The future is here, and it’s name is VR.
Virtual Reality is storming into the mainstream in wayspreviously thought to be reserved for science-fiction, and it’s fixing tochange the way we experience multimedia. Samsung, Valve, and Facebook-backedcompany Oculus have already rushed to the market with powerful machines thathave miniaturized VR and placed it in the comfort of your living room. Andwhile there’s a long road ahead to making the technology cheap enough to put inevery self-respecting techie’s basement studio apartment, this year marks amilestone in the quest to make this truly new experience accessible to themasses.
Google has even provided a makeshift stopgap that MacGyversyour phone into a VR headset with a few pieces of cardboard and about a half anhour of time. And if you didn’t catch that obscure early 90’s TV reference,just know the VR movement is no longer a fantasy. It’s here. And it’s arrivingwith the force of a rogue wave poised to destroy everything you think you knowabout visualization.
In this article I’m going to explain exactly what VR is, andhow it’s going to change how architects, designers, and 3D rendering artistsproduce and show off their work.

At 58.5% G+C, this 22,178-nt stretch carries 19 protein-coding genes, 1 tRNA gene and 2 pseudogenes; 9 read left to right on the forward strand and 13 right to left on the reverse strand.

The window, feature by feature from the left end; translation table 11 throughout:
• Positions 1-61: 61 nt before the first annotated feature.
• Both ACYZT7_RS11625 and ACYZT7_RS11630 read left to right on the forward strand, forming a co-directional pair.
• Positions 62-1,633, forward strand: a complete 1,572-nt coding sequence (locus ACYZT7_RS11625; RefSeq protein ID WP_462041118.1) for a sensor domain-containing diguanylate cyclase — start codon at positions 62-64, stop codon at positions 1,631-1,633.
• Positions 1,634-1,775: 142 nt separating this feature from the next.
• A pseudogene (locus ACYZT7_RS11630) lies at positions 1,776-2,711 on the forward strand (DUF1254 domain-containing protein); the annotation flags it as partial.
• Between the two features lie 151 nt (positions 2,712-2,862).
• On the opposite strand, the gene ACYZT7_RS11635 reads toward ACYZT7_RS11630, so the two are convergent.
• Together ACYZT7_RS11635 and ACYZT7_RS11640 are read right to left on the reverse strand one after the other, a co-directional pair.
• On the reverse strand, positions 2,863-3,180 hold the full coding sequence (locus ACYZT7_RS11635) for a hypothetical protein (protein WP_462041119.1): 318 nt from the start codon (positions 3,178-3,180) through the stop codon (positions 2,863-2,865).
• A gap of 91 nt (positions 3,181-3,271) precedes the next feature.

Oh, stop acting like you don’t know. But for the few of youwho’ve been living under a rock that transports you 50 years in the past,here’s the long and skinny:
VR - or virtual reality - is exactly what it sounds like: aform of media that transports you from this reality to a virtual one. VR hasyou wearing a headset that act as a pair of goggles, effectively transformingyour eyes into portals to another world. This type of experience is nothingnew, as virtual devices have been around in limited and primitive forms for thepast few decades (cough Virtual Boy cough). Only recently, however, has thepotential for the technology uncorked in a way that has made it relativelyaffordable and accessible.